Adam & George: 1776 and 1984
Wriston, Walter B.
Being in London always brings to any visitor a sense of things past, and a renewed appreciation of how sturdy the world really is. The crises and alarms that have shaken these islands over the centuries, while profound and far reaching, have not had the lasting effects produced by your thinkers. Over the years, Great Britain has been the home of many people whose ideas have changed and shaped our world, for good or evil.
Despite the more than 100 wars, both great and small, that have plagued this planet in the last two hundred years, some things have not changed much. There are still only two basic models of human organization: the authoritarian in its many guises, and the democratic. In its simplest terms: power from the top down, or the bottom up. That thread of political evolution is inextricably linked with economic theory and practice in the nations of the world.
In political terms, we in America have drawn heavily on the ideas of British thinkers and, in a sense, have gone even further by writing down and adopting a Constitution rooted in the belief of the accuracy of Lord Acton's dictum that "Power corrupts, and absolute power corrupts absolutely." This belief is what led to the explicit division of powers among our President, our Congress and our Courts. This constitutional separation of powers gives both our allies and ourselves a few bad moments from time to time. The orderly formation of policy sometimes appears to be frustrated. Our system is untidy, it is difficult, and is further confused for observers by the fact that, from time to time, the American media anoint one arm of our government or another and proclaim its ascendancy. You all remember reading about the "Imperial President," or the primacy of the Supreme Court when President Roosevelt claimed progress was being blocked by nine old men. Now attention is focused on the Congress running, as someone said, 535 State Departments. But with it all, the main purpose is achieved--individual liberty in America has not only been preserved but enhanced. No one knows better than our British cousins just how difficult an achievement this is. There are few countries on earth that have enjoyed the experience. Despite the current problems of the world, Lord Macaulay was right when he wrote that "...no man who is correctly informed as to the past, will be disposed to take a morose or desponding view of the present."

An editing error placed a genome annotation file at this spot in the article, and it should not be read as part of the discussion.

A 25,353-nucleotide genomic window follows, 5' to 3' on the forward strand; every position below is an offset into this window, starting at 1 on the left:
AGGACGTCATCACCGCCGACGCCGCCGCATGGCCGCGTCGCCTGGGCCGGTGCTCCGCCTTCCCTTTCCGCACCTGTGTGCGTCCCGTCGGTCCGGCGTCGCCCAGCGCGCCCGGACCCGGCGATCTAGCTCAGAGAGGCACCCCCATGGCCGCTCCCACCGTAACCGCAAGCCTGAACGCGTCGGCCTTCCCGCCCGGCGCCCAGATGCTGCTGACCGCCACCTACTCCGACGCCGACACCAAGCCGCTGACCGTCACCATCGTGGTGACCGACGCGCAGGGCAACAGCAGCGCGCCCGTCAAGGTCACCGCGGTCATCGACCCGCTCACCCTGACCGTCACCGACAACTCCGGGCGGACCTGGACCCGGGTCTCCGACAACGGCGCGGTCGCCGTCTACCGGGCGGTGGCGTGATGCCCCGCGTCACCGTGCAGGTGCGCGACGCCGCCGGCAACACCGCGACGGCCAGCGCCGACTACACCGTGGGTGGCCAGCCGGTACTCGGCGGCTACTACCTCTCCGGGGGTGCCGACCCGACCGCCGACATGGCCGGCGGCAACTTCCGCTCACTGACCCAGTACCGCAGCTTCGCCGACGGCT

One of your more recent thinkers was morose and marked 1984 as the year when freedom died and Big Brother would be in control in America and Britain. He described it this way: There will be no art, no literature, no science...always there will be the intoxication of power...at every moment the thrill of victory, the sensation of trampling on an enemy who is helpless. If you want a picture of the future, imagine a boot stamping on a human face--forever."
At midyear 1984, the good news is that despite the pervasiveness of Big Brother in our lives and in our markets, George Orwell was wrong. Big Brother has not now, nor will he in the future, rule either of our two countries. One of the reasons that he is being held in check, and sometimes defeated, is the enduring validity of the ideas of a Scotsman who published his views in 1776. In the more than 200 years between 1776 and 1984, we have survived the flowering and near demise of mercantilism, the Industrial Revolution, atomic power, space travel and now the service and electronic revolution. Many of these major events were greeted with predictions of the end of civilization as we have known it, and indeed our civilization has greatly changed. But it has not died, and the residents of these islands deserve a large share of the credit.
When Her Majesty Queen Elizabeth paid her recent visit to the United States, she was confronted with some of the worst weather President Reagan's home state, California, is capable of providing. In her customary gracious manner, Her Majesty observed that while she was aware that Great Britain had exported many things to America, she had not previously realized that British weather was among them. Britain has indeed exported a great many things to the United States and I'd like to use one or two of them as the focus of these remarks. The things I have in mind are not goods or merchandise, but what ladies and gentlemen on Wall Street are pleased to call intangibles; that is to say, ideas.